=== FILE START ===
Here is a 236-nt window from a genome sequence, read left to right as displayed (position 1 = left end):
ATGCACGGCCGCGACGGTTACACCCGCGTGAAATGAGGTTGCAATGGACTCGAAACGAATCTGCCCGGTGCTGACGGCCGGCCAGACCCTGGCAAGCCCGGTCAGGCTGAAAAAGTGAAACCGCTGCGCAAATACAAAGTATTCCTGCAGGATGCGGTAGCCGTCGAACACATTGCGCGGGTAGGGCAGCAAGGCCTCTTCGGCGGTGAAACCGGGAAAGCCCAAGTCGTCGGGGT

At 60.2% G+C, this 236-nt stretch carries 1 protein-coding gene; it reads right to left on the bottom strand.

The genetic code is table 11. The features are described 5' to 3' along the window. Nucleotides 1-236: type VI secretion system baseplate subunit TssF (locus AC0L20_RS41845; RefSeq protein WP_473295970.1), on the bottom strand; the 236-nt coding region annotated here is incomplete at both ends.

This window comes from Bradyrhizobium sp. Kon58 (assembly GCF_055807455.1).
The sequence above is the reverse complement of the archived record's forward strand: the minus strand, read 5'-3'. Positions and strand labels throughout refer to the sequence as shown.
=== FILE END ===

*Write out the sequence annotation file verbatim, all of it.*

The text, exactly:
Here is a 236-nt window from a genome sequence, read left to right as displayed (position 1 = left end):
ATGCACGGCCGCGACGGTTACACCCGCGTGAAATGAGGTTGCAATGGACTCGAAACGAATCTGCCCGGTGCTGACGGCCGGCCAGACCCTGGCAAGCCCGGTCAGGCTGAAAAAGTGAAACCGCTGCGCAAATACAAAGTATTCCTGCAGGATGCGGTAGCCGTCGAACACATTGCGCGGGTAGGGCAGCAAGGCCTCTTCGGCGGTGAAACCGGGAAAGCCCAAGTCGTCGGGGT

At 60.2% G+C, this 236-nt stretch carries 1 protein-coding gene; it reads right to left on the bottom strand.

The genetic code is table 11. The features are described 5' to 3' along the window. Nucleotides 1-236: type VI secretion system baseplate subunit TssF (locus AC0L20_RS41845; RefSeq protein WP_473295970.1), on the bottom strand; the 236-nt coding region annotated here is incomplete at both ends.

This window comes from Bradyrhizobium sp. Kon58 (assembly GCF_055807455.1).
The sequence above is the reverse complement of the archived record's forward strand: the minus strand, read 5'-3'. Positions and strand labels throughout refer to the sequence as shown.